In February 2012, The Australian engaged Jigsaw Strategic Research study usage behaviour of subscribers and others who received free trials.

We had three key objectives:

  1. To understand why those who participated in two free-content trials (28-day trial or a three-month trial) did not convert their trial into a paid subscription.

  2. To understand what would entice non-converters to subscribe to paid content.

  3. To understand reasons for take-up amongst converters from trial to paid content subscriptions, in order to incorporate these elements into future activity.

The key insights from this research were:

  • Paying subscribers are engaged: Time spent on site analysis revealed that subscribers spent average of 140.5 minutes per week, compared to non-subscribers who spent 10.3 minutes.
  • Multi-device usage and conversion have a high correlation: Those who received free trials and did not convert are significantly less likely to have accessed the digital pass on more than one device.

  • Our readers are willing to pay for quality content: More than 40% of subscribers indicated the value they received from the Digital Pass exceeded their expectations.

  • There is appetite for bundles: 62% of subscribers and 61% of those who received free trials still claim to read the printed newspaper.

Our goal was to acquire paid subscribers to our digital and print bundles. We wanted our customers to engage with the quality and quantity of content that The Australian provides nationally.

On September 29, 2012, The Australian went to market with three new introductory offers for paid subscription.

These introductory offers were an opportunity to acquire paid subscribers by providing customers a low-risk, low-cost entry to subscribing. This included the opportunity to enjoy The Australian’s content wrapped in an offer to suit their lifestyle needs: one simple price, multiple ways to enjoy.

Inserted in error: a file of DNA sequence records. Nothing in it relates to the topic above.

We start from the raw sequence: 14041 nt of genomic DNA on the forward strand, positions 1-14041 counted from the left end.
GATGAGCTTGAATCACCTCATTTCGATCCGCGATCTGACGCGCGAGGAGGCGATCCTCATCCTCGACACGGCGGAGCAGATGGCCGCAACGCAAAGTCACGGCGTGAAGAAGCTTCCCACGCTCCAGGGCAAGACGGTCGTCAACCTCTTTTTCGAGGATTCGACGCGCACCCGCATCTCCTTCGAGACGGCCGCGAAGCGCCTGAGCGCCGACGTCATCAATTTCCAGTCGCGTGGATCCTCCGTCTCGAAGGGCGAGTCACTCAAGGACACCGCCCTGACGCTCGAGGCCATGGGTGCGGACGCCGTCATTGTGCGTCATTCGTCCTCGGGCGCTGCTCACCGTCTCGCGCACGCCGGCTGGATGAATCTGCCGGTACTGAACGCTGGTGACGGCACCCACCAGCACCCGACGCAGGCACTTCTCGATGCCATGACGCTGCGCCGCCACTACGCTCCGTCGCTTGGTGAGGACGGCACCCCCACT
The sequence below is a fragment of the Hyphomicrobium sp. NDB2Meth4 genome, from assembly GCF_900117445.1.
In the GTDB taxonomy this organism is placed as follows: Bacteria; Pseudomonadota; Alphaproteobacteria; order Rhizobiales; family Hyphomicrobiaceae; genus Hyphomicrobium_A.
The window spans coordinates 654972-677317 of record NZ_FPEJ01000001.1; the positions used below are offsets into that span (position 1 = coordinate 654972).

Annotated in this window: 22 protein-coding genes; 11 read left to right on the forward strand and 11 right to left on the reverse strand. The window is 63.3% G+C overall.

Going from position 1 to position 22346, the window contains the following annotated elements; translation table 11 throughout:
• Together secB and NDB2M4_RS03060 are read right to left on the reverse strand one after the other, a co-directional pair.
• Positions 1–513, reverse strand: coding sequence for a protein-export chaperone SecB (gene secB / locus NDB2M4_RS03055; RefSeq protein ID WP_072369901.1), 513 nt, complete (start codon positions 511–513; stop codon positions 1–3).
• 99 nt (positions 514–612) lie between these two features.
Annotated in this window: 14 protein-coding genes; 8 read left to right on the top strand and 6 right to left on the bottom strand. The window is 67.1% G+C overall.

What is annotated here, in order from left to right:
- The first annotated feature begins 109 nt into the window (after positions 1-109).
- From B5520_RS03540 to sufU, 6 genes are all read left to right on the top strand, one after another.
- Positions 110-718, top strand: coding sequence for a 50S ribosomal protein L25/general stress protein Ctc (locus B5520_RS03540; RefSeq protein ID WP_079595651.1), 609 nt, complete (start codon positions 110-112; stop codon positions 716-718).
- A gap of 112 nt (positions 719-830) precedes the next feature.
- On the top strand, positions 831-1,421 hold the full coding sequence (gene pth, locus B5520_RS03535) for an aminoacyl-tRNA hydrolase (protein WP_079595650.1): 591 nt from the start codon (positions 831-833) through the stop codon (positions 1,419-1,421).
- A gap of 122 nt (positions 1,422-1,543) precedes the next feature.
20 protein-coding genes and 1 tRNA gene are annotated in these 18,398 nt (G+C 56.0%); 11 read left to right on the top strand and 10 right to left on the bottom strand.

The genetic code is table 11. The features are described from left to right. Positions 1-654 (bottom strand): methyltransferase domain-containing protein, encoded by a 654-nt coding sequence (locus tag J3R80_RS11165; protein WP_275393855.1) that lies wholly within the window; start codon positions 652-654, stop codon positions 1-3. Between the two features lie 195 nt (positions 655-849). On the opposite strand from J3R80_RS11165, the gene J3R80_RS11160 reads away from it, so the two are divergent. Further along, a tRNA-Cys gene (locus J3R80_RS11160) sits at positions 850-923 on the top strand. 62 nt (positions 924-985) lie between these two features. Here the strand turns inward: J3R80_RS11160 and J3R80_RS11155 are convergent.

The barrier to entry for many customers is understanding these questions:

  • Why should I pay for online news when it is freely available elsewhere?

  • What is the value of The Australian Digital Pass?

We needed to explain these to create desire for our content and service.  This was demonstrated with the below product offering and our communications to market:

  • A$1 for 28-day Digital Pass, then A$2.95 a week.

  • A$5 for 28 days of The Weekend Australian home delivered and a Digital Pass.

  • A$10 for 28 days of six-day newspaper home delivery and a Digital Pass.

The campaign can be measured with clear indication of subscriber uptake after our A$1, A$5, and A$10 digital-bundle offerings were introduced to market, showing outstanding results.

Growing at a rate of 14.8% (+4,038 digital subscribers) from the introduction of our campaign in September, we saw an increase of 30% by January 13 on the previous quarter (the end of September). This represented a growth of +9,341 subscribers to 40,561 — a remarkable result and a testament to the strength of the brand, the editorial content, and the marketing initiatives implemented.

This demonstrated that our subscribers are willing to pay for content and see value in our premium content paying full price and not churning when charges are incurred.

Paid digital subscriber results:

  • By June 30: 27,182 paid digital subscribers.

  • By September 30: 31,220 paid digital subscribers or a growth of +4,038 (+14.8% on previous quarter).

  • By January 13: 40,561 paid digital subscribers or a growth of +9,341 (+30% on previous quarter).

  • In the six months following the campaign: Paying digital subscribers increased 49% from 27,182 to 40,561.

In summary, the campaign contributed to an acquisition of 23% of our total paid customer base.